The story is based on the impending Armageddon that will climax in a major battle between the forces of Good and Evil that will be triggered by the Antichrist, who is boy named Adam, soon after his 11th birthday. The TV series expands the roles of Aziraphale (an angel) and Crowley (a demon). Aziraphale was the angel guarding the gate of the Garden of Eden who took pity on the banished Adam and Eve and even gave them his flaming sword to protect them from the wild creatures they would encounter in the hostile world outside. Crowley initially appears in the form of the serpent who tempted Eve. The angel and demon are supposed to be on opposite sides in the war but over thousands of years of crossing paths at various major events in human history have developed a sort of friendship that is grudging at first but becomes stronger when they realize that they both do not see the point of destroying the Earth and all its inhabitants and decide to try and thwart the grand plan. This puts them in the bad books of their two organizations, who try to pull them back into line.
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Color, credits, and Cary Grant

After watching the inscrutable film The Lobster, I decided I needed a break from high-brow art films and so decided to watch films that just entertained and did not tax the mind. And for that purpose, I have been on my own personal Cary Grant film festival. I first watched That Touch of Mink (1962) that co-starred Doris Day, then Alfred Hitchcock’s To Catch a Thief (1955) co-starring Grace Kelly, then my favorite Charade (1963) with Audrey Hepburn. Next in my queue if I can find them are Indiscreet (1958) with Ingrid Bergman and The Grass is Greener (1961) with Deborah Kerr, Robert Mitchum, and Jean Simmons.

Grant almost always plays a suave, witty, sophisticate. These old romantic and/or suspense comedies all provide the promise of being very pleasant and unchallenging. You can be sure that everything will end happily and that they will never take a sudden dark turn, though one false note that one should be prepared for is the casual male chauvinism on display that was taken for granted in those days but now strikes the viewer as jarring.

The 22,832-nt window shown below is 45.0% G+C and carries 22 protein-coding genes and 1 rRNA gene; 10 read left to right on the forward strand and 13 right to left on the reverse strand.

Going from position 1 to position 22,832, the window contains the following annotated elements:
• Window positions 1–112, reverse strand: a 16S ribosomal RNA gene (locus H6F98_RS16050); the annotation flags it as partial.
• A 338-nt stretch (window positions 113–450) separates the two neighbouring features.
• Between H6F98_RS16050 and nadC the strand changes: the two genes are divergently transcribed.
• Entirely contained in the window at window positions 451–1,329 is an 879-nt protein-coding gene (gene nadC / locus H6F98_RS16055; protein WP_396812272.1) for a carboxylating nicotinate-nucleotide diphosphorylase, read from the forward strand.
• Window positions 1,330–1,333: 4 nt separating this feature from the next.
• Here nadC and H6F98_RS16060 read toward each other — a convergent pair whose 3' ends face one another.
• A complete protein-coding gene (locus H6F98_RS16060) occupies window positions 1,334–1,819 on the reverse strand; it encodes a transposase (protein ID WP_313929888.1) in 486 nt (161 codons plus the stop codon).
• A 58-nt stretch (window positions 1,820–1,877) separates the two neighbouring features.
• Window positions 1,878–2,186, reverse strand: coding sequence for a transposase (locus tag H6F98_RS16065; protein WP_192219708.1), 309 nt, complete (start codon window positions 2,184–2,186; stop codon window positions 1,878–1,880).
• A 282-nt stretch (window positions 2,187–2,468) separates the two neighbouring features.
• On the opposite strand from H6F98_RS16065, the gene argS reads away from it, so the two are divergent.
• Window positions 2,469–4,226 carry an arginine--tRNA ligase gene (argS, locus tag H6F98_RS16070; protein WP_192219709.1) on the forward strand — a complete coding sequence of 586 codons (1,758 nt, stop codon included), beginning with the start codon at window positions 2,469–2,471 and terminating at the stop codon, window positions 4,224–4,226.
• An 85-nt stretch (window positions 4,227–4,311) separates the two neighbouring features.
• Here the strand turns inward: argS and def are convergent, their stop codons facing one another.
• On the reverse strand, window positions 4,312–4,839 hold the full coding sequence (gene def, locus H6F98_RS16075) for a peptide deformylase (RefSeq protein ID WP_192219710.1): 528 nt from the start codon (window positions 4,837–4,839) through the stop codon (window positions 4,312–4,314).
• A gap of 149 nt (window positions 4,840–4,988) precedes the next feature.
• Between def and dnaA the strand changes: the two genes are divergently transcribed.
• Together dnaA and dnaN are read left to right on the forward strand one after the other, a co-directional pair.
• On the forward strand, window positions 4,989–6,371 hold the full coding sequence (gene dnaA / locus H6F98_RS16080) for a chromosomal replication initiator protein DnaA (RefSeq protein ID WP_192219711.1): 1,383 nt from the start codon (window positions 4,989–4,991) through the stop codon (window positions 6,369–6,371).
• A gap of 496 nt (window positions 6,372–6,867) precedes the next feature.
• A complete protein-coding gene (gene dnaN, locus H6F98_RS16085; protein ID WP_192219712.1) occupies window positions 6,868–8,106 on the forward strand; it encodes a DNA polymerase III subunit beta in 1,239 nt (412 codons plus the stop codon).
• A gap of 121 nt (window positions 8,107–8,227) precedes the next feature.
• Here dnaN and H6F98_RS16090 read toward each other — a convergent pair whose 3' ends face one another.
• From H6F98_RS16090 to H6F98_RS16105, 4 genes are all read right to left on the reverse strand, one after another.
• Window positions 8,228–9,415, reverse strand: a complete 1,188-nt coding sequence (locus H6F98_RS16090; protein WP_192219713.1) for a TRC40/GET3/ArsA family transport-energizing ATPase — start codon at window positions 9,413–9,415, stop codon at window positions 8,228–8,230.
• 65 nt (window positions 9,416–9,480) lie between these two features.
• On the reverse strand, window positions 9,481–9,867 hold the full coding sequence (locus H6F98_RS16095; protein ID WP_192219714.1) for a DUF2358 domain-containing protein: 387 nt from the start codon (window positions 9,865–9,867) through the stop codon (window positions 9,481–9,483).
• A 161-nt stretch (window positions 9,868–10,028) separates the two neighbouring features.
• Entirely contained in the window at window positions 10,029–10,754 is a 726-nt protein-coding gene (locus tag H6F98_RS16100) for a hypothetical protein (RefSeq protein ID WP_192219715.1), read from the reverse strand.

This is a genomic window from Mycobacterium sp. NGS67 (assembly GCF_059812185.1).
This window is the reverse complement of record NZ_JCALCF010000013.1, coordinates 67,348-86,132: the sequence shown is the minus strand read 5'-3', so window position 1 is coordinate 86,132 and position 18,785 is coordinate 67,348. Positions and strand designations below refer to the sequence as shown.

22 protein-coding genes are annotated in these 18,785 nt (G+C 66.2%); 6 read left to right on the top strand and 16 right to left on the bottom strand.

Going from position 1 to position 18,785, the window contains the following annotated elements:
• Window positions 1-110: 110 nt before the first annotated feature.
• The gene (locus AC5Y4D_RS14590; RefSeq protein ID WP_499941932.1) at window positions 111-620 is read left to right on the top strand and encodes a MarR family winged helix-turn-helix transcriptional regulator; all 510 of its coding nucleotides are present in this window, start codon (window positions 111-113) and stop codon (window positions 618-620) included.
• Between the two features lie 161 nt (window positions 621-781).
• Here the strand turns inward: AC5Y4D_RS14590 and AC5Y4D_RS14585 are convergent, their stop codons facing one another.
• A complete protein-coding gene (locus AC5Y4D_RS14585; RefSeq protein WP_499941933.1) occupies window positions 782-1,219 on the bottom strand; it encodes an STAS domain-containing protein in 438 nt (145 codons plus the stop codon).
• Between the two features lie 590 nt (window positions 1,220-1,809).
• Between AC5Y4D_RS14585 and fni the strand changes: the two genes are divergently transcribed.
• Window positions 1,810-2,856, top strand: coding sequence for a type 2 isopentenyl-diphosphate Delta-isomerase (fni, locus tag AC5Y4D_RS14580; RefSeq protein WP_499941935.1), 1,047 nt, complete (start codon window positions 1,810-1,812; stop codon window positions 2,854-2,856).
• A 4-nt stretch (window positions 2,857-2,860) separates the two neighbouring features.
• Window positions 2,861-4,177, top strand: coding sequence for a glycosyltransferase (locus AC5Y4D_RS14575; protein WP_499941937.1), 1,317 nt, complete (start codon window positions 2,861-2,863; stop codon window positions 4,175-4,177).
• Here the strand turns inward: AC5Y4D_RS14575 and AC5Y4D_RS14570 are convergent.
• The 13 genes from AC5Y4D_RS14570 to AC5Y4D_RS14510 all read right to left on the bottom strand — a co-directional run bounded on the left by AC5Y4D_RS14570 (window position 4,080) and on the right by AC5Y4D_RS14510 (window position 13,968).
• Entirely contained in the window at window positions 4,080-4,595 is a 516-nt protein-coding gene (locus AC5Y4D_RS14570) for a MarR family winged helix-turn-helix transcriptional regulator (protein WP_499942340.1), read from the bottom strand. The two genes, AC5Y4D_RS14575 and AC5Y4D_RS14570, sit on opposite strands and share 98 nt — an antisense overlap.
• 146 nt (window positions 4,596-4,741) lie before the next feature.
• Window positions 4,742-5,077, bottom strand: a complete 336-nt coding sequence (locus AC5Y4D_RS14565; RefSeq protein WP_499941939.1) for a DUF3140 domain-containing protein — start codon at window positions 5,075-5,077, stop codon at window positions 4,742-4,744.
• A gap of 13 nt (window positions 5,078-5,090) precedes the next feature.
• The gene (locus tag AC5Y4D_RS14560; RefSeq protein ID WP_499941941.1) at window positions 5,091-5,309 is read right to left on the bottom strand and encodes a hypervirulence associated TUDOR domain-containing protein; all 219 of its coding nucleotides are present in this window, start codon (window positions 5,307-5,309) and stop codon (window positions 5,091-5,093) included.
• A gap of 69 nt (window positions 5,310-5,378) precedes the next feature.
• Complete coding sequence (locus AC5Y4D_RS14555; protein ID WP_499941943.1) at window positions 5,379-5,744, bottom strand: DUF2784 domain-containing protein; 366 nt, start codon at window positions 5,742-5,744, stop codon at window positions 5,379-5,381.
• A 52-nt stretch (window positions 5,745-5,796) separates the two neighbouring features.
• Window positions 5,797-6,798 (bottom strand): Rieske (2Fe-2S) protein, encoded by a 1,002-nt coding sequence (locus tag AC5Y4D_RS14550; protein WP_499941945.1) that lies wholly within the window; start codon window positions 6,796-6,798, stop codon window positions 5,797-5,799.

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Violent reaction to Brazilian comedy film

Last week I favorably reviewed the Brazilian comedy The First Temptation of Christ that has drawn protests from Christian groups because of its suggestion that Jesus may have been gay. Now the protests have spawned violent offshoots that have attacked the filmmakers’ offices with firebombs.

Police are investigating a fire-bomb attack on the Rio de Janeiro office of a production company behind a controversial Christmas special aired on streaming service Netflix.
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Who are the people in Star Wars?

Those who recall the first Superman film starring Christopher Reeve will I am sure remember the scene where he is heartbroken that he could not arrive in time to save Lois Lane from death when she falls into a crevasse, if I recall correctly. So what does he do? He flies around the world at high speed in a direction opposite to the Earth’s rotation and by doing so he reverses the flow of time so that events go backwards and Lois emerges from the depths and he can rescue her. This was laugh-out-loud funny bad science.
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Film review: The Lobster (2016)

This is one truly weird film. I watched it because the capsule description said it was a comedy and it had many well-known good actors such as Colin Farrell, Rachel Weisz, Olivia Colman (who seems to be in everything these days), Ben Whishaw, and John C. Reilly. I did not laugh even once. Instead I watched it with a kind of curious fascination, trying to figure out to what the hell it was all about, what message the film makers were trying to convey. I still don’t know.